I learned more in a few hours with Larry than I had in many nights online. The difference between pedaling "up and down" versus "round and round". I learned that the average person has 8-12 percent pedaling efficiency, while someone like Lance Armstrong has 97 percent. I was astonished to learn about the actual amount of technique required to ride well. There's a lot more to cycling than pushing down on the pedals! Larry poked and prodded and was able to effectively show me which muscle groups did what as you pedaled. I now fully understand and know why my ass has been sore for a week.

The best part was finding out how much more use I was going to be able to get out of my Polar S625X heart rate monitor. Next step, a Power Wattage unit!

After pedaling along for a while, Larry glimpsed my heart rate reading, as of course I had worn my trusty Polar for the fitting. I was chugging along at 95-98 beats per minute. Larry looked a little surprised and made a casual aside, "That's a pretty low reading". I could tell from a few hours in the company of Larry that this was about as good as it got. And of course his comment was magic to my ears. I might have crap technique, but I had a good motor. And given how crucial the biking component is overall in the Ironman, it bodes well for my training.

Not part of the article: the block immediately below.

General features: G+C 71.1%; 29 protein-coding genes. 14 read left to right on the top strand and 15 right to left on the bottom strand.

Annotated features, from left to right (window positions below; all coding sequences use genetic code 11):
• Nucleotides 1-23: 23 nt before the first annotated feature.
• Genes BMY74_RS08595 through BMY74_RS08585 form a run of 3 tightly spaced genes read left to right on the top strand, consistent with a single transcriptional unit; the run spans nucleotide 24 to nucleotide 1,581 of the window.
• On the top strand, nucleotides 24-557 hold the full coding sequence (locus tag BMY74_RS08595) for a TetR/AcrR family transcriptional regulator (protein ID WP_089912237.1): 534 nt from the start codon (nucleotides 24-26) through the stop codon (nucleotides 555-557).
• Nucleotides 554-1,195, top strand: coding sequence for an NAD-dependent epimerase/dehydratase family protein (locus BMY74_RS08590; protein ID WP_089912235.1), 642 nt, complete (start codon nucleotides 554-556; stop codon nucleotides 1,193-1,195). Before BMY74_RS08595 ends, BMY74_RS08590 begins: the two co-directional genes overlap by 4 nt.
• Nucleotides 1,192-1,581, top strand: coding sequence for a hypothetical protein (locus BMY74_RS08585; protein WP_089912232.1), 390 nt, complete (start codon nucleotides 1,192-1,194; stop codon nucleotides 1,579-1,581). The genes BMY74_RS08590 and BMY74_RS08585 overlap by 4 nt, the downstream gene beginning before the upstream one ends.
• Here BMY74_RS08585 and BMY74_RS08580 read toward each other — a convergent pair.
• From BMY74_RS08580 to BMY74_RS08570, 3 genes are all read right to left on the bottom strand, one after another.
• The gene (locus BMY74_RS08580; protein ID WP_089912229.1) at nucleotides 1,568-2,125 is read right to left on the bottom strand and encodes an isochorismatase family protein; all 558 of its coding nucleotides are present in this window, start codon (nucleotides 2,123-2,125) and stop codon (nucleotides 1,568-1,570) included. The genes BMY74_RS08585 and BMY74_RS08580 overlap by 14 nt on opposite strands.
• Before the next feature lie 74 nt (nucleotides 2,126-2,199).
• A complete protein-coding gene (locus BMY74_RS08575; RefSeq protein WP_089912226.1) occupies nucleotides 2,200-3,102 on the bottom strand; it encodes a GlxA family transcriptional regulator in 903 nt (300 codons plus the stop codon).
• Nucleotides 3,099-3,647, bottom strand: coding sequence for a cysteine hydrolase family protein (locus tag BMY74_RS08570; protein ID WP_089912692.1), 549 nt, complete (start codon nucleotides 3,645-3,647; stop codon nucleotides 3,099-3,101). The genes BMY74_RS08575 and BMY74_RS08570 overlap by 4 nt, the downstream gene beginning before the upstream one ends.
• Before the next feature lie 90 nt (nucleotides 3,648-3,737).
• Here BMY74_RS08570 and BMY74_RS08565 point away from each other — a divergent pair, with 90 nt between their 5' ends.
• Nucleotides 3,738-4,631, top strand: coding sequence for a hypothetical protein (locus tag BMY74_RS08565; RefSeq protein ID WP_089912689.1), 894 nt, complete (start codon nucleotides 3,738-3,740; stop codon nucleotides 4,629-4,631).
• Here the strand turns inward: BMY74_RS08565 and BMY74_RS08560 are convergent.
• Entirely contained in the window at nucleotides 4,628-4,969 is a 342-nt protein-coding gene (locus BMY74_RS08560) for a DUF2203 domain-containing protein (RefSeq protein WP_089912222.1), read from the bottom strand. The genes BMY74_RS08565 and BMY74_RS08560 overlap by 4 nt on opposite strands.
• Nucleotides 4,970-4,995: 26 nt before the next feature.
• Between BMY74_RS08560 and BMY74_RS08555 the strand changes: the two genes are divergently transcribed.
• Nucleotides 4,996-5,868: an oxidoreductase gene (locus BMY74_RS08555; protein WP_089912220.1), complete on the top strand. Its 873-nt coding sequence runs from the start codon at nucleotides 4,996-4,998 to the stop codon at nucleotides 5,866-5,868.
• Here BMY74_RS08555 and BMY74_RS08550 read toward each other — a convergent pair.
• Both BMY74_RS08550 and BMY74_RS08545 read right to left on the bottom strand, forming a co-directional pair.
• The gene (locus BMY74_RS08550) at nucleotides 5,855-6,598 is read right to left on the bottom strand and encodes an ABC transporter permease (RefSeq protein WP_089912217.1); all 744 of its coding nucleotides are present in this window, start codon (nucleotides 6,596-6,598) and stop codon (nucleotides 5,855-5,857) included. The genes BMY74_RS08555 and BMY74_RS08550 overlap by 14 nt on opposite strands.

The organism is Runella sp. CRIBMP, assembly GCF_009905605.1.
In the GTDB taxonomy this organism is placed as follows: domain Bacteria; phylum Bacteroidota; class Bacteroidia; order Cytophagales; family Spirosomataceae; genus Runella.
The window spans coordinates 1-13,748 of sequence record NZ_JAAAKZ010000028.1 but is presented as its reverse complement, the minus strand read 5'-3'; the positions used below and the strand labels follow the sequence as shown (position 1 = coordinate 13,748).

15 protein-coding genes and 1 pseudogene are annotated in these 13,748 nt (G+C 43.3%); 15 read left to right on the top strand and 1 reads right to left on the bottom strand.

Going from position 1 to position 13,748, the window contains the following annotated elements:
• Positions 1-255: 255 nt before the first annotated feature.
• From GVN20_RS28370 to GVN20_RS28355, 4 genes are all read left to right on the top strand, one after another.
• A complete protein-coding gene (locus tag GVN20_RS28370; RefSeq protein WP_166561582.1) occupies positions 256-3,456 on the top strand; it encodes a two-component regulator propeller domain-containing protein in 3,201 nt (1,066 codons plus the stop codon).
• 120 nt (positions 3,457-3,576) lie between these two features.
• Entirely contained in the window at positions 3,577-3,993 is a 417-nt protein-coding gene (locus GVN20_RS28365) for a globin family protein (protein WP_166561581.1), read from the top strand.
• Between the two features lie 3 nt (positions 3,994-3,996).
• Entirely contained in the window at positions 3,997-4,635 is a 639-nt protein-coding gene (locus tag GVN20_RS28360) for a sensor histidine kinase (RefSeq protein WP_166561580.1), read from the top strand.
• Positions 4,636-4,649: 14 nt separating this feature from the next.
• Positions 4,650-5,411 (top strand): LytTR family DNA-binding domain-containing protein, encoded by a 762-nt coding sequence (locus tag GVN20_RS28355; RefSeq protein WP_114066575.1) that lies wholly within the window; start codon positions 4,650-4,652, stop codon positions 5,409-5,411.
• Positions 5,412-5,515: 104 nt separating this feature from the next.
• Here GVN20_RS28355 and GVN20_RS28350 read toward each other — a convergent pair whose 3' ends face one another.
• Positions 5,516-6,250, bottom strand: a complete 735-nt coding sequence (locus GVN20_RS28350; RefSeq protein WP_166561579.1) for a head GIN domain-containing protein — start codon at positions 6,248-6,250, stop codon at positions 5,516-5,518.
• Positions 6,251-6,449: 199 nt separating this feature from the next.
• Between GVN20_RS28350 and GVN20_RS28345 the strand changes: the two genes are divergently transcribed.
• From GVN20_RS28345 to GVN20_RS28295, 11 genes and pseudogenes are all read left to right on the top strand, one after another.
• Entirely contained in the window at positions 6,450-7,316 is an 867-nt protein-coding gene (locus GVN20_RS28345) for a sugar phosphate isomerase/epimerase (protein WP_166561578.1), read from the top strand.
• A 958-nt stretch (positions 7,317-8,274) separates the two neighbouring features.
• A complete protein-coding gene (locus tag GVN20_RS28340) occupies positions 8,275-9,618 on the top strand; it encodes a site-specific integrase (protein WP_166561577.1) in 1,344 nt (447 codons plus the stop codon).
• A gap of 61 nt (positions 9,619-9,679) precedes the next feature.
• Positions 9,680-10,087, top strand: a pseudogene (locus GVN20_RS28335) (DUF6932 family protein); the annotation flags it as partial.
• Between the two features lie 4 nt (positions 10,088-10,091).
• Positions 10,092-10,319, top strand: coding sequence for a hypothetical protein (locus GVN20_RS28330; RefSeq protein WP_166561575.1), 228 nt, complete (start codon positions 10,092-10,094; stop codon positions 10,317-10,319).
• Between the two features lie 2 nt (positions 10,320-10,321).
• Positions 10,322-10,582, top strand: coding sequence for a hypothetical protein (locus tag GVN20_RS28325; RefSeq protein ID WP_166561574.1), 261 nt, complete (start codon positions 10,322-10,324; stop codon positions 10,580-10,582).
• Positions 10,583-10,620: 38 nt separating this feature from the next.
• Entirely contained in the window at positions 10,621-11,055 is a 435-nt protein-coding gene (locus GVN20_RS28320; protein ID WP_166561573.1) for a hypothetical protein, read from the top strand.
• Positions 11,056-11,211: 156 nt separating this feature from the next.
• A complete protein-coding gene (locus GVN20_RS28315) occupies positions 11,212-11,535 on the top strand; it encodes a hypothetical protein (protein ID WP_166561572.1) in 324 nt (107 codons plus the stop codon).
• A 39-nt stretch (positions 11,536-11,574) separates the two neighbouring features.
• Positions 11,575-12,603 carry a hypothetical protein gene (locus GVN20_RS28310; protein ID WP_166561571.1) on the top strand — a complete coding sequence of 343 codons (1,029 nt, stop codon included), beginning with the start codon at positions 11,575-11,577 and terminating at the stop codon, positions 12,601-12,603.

Larry was also glad to hear that I had given myself a long lead time to learn to bike. He thought that within six months, if I trained properly, I could realistically expect to start getting the hang of proper technique. That would give me a second six-eight months to really nail my Ironman training on the bike.

Next stop, the pool. Do I still remember how to float?


Blogger Scooter said...

Check point #4 from my comment of two posts ago. Without seeing you, I couldn't diagnose other stuff, but some things I could get.

I'm glad Mr. Zimich got you squared away. Now find the local club and get out there with them. Find your mentor for biking (you've earned one through your running work).

10:18:00 AM  
Blogger Joe said...

Wowzers! That guy really sounds like a bike guru!

> Next stop, the pool.

Come join our masters club! We just moved to a beautiful outdoor pool (Central Park Pool, beside Swangard Stadium) for the summer and we are always looking for new members. You won't be alone either...we have a few triathletes in our club. And we have people of all ability levels ranging from beginners to one former Olympian (not me...I wish).

12:13:00 PM  
Anonymous Anonymous said...

As per the bike shirt....we also want a speedo shot once you start to swim!

1:08:00 PM